Posts made in May, 2015

Why You Should Choose Glass Countertops in Your Kitchen Renovation

When you undergo a kitchen renovation, you have to make a huge number of decisions. One of the standout elements of any kitchen that you’ll have to decide on is the countertop. It covers a lot of space, it is used to prepare meals, and it can also be a social space where you relax over a glass of wine with friends.

Natural stone is a typical choice, as are tiles, but what about glass? If you haven’t considered glass countertops as a material option, here are three things that make glass the perfect choice for your kitchen counters:

Glass repels stains. One of the great advantages of glass counters is that this material does not stain at all, and the kitchen is the one room in the house where you are likely to encounter staining. Imagine that you are chopping up beetroot and some of the purple stain gets on to the counter, or that you are cooking a delicious Indian curry and you accidentally get some turmeric on the countertop. When you opt for glass, these situations don’t have to be at all bothersome. Just wipe down the glass with a gentle soap and water solution and the stains will disappear.

Glass also repels bacteria. It’s also important that your kitchen is a safe place to be since it’s the place where you will be preparing family meals. With so much food out in the open, you want to make sure that your kitchen is a bacteria free environment so that your family meals are as healthy as they can possibly be. Another great advantage is that bacteria simply doesn’t like glass. This is because the material is non-porous unlike some natural stone countertop options that are more likely to harbour bacteria.

Glass is heat resistant. When you have lots of pots and pans bubbling away on the stove, your kitchen can really heat up. With some other materials like vinyl, it’s not a great idea to place those scorching hot pans directly on the countertop, but with glass, you won’t even have to think about it. You won’t need to give the glass any additional treatment to make it heat resistant; it’s just the natural quality of the material.

For serious cooks and people who want their countertops to last a long time, glass countertops are the ultimate choice for a kitchen renovation. Learn more about your options by consulting resources like Kitchen Connection.

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How to Reduce Condensation on Double Glazed Windows

Condensation can cause damage to paintwork, window fittings, curtains and wall coverings. It was never a big problem decades ago, as properties tended not to have carpets covering the floors, the windows and doors were not fitted to today’s standard, and the ceilings of properties were higher than they are today. These all allowed the air to flow through a property, and thus avoided the build up of excess moisture in the air.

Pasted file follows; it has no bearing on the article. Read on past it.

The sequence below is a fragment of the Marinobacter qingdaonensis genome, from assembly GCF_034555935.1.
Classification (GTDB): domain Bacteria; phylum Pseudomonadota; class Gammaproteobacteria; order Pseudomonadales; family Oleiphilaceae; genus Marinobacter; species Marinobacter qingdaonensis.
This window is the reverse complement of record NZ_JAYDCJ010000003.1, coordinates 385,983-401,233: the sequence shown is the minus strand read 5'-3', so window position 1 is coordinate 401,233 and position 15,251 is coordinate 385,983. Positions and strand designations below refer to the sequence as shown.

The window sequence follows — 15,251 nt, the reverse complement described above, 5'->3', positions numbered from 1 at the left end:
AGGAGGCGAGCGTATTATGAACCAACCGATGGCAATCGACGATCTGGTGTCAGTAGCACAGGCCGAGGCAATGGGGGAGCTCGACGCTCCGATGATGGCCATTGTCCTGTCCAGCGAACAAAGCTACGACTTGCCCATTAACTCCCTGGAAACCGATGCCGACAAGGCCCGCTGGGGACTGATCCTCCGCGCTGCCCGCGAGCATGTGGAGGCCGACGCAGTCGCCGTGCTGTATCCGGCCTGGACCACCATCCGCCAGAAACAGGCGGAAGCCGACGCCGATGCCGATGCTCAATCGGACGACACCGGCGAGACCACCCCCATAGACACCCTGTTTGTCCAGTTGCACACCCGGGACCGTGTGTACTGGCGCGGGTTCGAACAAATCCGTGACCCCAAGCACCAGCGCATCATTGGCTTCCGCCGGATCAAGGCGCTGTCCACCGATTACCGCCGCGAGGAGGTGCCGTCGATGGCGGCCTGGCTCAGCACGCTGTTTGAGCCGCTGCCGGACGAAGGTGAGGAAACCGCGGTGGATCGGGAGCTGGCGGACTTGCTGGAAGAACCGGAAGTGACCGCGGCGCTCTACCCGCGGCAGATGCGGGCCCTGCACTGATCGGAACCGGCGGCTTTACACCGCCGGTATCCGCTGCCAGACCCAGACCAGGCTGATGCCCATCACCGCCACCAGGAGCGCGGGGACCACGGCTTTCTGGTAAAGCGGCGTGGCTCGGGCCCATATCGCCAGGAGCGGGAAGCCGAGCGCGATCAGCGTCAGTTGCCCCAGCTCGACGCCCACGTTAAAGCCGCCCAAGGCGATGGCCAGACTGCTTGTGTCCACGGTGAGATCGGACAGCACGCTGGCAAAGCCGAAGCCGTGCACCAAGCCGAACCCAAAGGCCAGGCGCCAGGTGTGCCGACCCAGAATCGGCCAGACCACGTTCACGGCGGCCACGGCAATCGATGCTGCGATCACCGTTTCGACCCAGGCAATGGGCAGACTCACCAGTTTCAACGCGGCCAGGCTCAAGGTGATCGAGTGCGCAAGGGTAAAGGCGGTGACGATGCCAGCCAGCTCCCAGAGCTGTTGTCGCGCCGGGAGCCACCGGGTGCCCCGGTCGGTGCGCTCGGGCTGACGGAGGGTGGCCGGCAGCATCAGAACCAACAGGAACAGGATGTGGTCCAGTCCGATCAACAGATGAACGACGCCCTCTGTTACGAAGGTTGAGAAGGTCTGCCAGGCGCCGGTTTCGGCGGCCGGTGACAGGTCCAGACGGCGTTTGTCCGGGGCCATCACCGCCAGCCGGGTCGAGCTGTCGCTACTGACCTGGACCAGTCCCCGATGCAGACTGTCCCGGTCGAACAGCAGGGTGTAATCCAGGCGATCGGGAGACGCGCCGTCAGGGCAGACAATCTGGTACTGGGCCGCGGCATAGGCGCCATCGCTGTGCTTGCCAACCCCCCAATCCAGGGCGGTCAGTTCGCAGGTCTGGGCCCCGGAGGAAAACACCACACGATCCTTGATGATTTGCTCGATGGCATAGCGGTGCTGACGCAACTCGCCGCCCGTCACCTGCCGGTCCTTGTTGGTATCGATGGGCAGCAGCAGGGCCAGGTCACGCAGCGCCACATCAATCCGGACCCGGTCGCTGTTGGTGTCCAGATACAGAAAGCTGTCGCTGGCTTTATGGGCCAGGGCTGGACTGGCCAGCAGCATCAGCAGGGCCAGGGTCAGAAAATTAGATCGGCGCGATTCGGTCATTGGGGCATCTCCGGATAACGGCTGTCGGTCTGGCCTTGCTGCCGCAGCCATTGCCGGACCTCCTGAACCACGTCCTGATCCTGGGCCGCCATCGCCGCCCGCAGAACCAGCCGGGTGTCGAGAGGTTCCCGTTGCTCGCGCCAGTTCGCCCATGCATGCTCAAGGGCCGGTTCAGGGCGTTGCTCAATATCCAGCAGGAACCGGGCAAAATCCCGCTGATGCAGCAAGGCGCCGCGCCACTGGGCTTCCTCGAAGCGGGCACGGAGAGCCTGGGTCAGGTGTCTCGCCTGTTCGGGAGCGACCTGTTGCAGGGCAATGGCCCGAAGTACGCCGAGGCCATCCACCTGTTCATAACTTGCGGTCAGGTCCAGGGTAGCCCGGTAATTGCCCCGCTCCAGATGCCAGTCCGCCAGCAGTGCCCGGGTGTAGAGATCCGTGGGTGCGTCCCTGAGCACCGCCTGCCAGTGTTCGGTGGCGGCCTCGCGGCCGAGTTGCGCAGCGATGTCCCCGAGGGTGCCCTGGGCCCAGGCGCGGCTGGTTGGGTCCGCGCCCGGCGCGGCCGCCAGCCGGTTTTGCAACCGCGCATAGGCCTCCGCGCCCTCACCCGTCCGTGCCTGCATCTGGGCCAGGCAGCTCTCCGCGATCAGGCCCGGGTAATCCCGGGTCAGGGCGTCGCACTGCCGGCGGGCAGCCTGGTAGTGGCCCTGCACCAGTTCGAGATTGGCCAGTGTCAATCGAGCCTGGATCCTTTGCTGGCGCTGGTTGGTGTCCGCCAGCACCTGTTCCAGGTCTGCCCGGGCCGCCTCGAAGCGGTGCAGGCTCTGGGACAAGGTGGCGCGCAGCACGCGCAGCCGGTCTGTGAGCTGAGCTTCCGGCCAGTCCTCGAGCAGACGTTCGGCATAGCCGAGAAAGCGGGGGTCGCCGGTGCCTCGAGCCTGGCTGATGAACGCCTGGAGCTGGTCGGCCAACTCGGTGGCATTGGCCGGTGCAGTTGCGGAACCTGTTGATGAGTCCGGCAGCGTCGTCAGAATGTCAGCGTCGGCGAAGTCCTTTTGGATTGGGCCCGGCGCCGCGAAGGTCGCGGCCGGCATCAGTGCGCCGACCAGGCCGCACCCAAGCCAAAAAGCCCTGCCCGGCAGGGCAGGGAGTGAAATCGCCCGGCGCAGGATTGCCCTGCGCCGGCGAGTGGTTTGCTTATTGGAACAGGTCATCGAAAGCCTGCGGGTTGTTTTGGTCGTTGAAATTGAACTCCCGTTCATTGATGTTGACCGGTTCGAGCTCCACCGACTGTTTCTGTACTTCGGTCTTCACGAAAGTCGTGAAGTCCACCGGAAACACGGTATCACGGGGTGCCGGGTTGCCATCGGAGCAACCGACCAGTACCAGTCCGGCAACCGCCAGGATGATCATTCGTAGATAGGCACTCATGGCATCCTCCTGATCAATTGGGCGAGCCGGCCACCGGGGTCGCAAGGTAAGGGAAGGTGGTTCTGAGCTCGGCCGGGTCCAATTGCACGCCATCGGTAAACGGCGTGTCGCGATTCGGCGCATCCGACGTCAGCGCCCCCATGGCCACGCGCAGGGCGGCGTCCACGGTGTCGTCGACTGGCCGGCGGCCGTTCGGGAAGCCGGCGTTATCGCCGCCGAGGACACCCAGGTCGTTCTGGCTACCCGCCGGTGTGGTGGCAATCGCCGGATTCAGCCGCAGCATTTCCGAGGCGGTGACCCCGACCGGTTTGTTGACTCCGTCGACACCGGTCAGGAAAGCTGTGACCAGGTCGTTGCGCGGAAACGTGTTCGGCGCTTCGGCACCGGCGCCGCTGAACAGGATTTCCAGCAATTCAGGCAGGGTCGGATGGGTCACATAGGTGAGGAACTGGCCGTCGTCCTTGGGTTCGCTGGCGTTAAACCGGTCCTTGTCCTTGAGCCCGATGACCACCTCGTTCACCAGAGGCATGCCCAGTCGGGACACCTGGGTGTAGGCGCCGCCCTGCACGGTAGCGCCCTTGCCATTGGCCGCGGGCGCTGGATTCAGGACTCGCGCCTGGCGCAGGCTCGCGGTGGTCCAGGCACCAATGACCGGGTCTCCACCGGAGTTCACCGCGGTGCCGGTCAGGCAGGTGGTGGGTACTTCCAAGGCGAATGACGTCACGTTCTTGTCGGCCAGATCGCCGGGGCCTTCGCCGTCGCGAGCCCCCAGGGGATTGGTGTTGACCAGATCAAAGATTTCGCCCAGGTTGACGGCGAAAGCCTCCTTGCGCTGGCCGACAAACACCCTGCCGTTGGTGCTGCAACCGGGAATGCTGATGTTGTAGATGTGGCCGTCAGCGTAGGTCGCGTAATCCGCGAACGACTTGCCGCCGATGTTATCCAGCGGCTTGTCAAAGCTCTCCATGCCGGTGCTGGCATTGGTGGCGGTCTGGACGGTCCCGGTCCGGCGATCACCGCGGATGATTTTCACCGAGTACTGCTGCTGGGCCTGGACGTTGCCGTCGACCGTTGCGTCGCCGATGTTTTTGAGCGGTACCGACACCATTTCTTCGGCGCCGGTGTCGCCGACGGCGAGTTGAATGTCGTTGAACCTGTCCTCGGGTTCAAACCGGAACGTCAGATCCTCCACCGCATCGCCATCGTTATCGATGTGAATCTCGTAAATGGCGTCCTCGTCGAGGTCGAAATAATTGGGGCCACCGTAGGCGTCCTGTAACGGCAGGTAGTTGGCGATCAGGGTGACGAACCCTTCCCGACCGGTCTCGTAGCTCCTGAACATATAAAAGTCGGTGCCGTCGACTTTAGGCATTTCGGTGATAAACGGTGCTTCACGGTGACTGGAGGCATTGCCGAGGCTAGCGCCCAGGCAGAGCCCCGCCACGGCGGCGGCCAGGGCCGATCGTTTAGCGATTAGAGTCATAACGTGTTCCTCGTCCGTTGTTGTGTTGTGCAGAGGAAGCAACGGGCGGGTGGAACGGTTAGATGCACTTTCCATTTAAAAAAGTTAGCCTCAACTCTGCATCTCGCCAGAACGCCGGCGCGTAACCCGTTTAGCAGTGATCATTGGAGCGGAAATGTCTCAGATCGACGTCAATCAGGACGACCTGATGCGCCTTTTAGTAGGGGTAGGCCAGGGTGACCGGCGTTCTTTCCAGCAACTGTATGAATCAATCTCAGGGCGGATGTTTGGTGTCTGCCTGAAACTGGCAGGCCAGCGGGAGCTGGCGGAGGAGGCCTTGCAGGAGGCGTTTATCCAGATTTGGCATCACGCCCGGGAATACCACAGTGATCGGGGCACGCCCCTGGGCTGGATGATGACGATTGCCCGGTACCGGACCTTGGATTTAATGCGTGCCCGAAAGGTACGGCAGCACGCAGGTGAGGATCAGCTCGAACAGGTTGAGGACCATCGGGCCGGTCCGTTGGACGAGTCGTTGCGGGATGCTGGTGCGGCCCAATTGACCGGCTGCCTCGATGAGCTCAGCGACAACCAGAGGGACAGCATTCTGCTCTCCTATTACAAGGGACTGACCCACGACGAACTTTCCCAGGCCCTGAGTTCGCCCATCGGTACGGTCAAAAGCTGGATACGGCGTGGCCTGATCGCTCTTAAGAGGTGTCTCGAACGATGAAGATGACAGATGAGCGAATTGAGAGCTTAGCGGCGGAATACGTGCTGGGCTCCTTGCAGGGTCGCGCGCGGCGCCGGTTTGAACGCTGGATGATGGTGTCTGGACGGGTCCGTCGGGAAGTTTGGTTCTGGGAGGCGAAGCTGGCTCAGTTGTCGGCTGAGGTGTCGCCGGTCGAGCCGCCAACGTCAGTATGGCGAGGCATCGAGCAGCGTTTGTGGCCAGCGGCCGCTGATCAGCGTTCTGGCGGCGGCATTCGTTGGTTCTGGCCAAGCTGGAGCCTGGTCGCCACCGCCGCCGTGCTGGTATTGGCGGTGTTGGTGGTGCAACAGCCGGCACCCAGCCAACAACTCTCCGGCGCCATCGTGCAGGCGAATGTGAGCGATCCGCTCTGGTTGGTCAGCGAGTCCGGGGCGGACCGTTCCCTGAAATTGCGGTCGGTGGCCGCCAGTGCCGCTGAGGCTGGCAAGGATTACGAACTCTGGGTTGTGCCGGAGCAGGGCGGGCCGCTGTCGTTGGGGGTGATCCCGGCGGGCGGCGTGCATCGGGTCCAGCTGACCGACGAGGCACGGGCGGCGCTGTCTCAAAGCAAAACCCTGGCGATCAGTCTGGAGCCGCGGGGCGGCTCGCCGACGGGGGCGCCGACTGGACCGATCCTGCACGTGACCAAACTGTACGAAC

Today, properties have door and window excluders, lower ceilings (the space in between the loft joists is now covered with insulating material) and carpets. Although warmer, these factors combine to prevent a proper airflow through a property. The result is condensation. Let’s look at some ways to avoid the build up of condensation in a property.

Improve Ventilation

It is possible to provide a modern property with natural ventilation. This can be done by utilising the top part of a double glazed window —the slit there can be opened to allow air to circulate freely.

Air bricks can also be used; these are bricks with holes manufactured into them to allow air to flow through. A ventilation unit can also be installed. Lastly, the easy way is to simply open the window in a room for a period of time during the day, allowing the air to be completely changed. All these methods will help the air flow through the property, reducing the chance of condensation.

Close Internal Doors in the Kitchen

A kitchen with a kettle and a stove usually produces air moisture that can be carried through the rest of the property, usually by convection currents. To avoid this, make sure that you draught-proof the other internal doors and keep them closed. This will prevent the warm air from building up in the other rooms.

Alter Your Curtains

Glass that is isolated behind heavy curtains can often have a temperature that is cooler than the air in the room. When the air hits the glass, condensation appears. Make sure that if you do have thick curtains, you allow the air to circulate around the curtains, so that the glass does not cool too much. Hang the curtains so that they are around twenty centimeters away from the glass. If you have a box pelmet, drill some holes along the top, to allow the air to circulate.

In cold weather, it is a good idea to keep some kind of heating on all the time, and radiators (if practical) can be fitted under double glazed windows to maintain a steady glass temperature.

Learn more about these or other options by consulting resources like Enviro Vision UPVC.

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May 2015
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